Do This – Not That: Taking Control of Your Bladder
Think back to your childhood when you played outside for hours with your friends, running, skipping, and hoping all around the neighborhood and parks. That bladder of yours held gallons of liquid in a vise, so you didn’t give a bathroom a second thought – and certainly didn’t know where the closest potty could be found at any given moment.
Unlike your younger self, you now know where every bathroom within a 10 mile radius of your home is located. That’s because despite your best efforts, you may dribble no matter how careful you are. Sneezing, coughing, moving, and even reading about the bladder makes it leak. It’s gotten so lazy it doesn’t seem to hold even a teaspoon of liquid before you start to feel dampness. Forget going all day without visiting a bathroom. Even a “quick” trip to the store for a gallon of milk involves a couple restroom stops and you still might not stay dry. It’s downright embarrassing and time consuming.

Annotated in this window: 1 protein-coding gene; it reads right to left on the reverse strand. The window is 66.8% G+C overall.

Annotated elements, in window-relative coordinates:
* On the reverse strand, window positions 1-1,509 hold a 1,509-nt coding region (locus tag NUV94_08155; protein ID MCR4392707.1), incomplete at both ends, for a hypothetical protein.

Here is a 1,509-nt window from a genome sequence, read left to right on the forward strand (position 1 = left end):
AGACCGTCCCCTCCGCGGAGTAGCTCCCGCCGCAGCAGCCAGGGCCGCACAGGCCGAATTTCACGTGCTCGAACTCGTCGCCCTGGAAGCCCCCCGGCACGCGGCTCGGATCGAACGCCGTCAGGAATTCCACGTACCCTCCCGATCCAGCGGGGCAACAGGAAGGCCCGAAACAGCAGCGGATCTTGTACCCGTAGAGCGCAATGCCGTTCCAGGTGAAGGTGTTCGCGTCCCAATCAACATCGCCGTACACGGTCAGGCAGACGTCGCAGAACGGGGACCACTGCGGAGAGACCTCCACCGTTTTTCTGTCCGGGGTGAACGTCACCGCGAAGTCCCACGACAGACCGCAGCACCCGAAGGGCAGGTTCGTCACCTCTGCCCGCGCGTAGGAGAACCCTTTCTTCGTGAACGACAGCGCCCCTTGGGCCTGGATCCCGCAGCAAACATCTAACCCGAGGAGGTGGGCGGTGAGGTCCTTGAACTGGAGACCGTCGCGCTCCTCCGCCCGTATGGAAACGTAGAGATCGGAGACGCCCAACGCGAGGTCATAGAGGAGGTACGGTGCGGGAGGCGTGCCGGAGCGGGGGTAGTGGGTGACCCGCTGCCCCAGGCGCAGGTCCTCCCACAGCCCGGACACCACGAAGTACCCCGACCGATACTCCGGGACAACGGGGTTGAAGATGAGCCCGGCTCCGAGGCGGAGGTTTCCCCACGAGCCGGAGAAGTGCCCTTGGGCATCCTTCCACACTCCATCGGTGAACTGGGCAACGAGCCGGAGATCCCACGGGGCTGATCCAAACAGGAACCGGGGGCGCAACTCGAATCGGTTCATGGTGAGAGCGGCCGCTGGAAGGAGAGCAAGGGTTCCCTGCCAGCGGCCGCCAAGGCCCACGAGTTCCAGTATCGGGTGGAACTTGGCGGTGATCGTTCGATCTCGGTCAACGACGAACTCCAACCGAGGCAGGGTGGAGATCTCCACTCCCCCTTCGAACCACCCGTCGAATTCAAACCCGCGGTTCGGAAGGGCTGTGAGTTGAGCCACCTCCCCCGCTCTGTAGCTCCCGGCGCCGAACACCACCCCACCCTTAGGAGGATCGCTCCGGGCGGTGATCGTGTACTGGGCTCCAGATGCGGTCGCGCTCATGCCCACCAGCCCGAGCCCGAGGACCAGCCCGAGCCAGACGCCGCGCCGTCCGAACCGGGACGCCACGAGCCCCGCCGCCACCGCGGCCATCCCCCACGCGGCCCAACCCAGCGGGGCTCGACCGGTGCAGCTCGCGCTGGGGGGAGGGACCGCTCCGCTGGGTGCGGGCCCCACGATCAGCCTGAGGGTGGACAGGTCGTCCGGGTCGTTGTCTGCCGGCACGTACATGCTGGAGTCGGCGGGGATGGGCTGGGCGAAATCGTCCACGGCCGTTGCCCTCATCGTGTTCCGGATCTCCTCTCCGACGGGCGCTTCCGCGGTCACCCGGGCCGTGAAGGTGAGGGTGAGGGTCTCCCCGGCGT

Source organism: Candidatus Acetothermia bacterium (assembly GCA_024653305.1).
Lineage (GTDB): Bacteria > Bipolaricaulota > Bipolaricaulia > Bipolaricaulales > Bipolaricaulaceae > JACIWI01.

Age and menopause have made things tricky for your bladder, but you have some options. You may not stop leaking overnight, but following these tips can help you take back some control of your bladder.
- Talk to your doctor.
- See a urogynecologist.
- Get educated about your diagnosis.
- Do your Kegels – faithfully.
- Consider pelvic floor physical therapy to strengthen your pelvic muscles.
- Lose some weight.
- Watch your diet.
- Empty your bladder completely.
- Retrain your bladder – ask your doctor for tips.
- Create a bathroom schedule.
- Consider wearing a device – tampon, Poise Impressa, or pessary.
- Ask about medications.
- Use estrogen therapy.
- Don’t overdo exercises – you could make things worse.
- Don’t irritate your bladder with caffeine, carbonation, alcohol, acidic foods, and spices.
- Don’t overdo it on the liquids, but do stay hydrated.
- Don’t chow down on salty foods.
- Don’t rush into surgery – but don’t discount surgery either.
- Don’t strain during bowel movements.
- Don’t lift heavy objects.
- Don’t give up.
This content was written by staff of HysterSisters.com by non-medical professionals based on discussions, resources and input from other patients for the purpose of patient-to-patient support. Reprinted with permission: Do This – Not That: Taking Control of Your Bladder